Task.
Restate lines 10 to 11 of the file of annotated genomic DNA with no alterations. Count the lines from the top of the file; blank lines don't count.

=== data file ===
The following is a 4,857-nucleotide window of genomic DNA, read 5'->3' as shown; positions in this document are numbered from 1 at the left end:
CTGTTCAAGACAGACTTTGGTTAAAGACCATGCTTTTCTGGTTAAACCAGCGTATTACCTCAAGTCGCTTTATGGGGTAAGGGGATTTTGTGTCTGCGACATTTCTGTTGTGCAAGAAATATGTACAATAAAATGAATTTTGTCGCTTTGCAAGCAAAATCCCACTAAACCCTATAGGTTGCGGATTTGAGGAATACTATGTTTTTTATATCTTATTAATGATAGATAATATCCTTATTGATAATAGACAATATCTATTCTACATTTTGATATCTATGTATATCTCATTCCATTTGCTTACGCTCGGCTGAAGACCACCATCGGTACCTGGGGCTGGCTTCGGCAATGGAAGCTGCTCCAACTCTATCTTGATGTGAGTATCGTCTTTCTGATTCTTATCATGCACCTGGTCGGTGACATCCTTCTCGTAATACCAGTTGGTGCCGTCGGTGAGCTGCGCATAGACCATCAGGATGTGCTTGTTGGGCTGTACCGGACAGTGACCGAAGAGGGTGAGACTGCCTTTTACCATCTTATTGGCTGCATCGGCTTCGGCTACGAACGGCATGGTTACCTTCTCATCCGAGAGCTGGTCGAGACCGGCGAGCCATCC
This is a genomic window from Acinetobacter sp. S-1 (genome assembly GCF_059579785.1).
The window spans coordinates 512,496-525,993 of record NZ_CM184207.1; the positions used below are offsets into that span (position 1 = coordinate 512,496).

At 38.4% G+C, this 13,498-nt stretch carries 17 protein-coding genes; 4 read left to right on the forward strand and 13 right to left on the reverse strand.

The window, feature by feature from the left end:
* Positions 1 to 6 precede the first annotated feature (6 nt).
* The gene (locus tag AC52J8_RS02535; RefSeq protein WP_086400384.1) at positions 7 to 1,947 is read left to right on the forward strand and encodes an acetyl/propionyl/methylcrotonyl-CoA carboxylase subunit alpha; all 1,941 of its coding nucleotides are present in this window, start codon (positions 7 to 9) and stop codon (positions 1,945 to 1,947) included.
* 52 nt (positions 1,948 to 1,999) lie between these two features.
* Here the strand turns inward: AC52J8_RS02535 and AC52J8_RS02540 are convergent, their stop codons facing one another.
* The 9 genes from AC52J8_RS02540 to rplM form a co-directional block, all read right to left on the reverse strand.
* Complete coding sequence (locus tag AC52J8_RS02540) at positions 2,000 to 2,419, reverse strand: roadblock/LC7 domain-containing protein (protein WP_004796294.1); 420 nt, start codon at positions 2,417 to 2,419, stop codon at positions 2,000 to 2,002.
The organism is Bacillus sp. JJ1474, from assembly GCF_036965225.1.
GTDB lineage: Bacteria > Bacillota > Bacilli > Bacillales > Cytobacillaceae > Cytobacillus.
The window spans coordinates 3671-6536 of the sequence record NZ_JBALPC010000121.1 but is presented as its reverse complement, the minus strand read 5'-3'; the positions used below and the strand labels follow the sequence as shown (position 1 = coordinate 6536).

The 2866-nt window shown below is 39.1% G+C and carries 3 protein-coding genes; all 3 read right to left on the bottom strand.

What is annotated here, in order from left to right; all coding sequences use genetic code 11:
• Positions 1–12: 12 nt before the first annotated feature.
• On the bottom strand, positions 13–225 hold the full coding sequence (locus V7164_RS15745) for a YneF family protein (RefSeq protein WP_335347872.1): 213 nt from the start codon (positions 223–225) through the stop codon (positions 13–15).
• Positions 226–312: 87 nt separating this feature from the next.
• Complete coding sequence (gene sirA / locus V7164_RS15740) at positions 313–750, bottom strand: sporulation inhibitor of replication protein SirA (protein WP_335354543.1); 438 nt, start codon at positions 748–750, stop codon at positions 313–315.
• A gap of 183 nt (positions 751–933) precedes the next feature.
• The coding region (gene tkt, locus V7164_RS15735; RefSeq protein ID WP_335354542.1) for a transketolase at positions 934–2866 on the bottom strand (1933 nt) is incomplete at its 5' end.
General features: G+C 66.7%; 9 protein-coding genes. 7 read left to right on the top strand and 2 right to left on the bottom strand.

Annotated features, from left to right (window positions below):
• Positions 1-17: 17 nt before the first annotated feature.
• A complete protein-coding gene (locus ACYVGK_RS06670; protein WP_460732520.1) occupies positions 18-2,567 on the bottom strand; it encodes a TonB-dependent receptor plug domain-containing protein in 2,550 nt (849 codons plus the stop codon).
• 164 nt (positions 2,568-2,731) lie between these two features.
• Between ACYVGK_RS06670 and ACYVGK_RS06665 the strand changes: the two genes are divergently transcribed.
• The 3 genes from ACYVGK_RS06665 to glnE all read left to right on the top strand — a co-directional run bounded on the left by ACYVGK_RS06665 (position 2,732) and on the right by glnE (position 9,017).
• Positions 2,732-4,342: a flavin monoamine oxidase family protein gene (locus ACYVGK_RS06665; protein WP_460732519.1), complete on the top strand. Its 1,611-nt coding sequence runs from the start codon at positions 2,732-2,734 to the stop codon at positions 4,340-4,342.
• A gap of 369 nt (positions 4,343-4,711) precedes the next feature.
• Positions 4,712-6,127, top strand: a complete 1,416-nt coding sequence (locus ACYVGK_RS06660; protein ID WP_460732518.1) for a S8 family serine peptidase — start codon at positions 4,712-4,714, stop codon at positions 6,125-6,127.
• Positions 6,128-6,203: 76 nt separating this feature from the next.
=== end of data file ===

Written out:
* Here the strand turns inward: AC52J8_RS02535 and AC52J8_RS02540 are convergent, their stop codons facing one another.
* The 9 genes from AC52J8_RS02540 to rplM form a co-directional block, all read right to left on the reverse strand.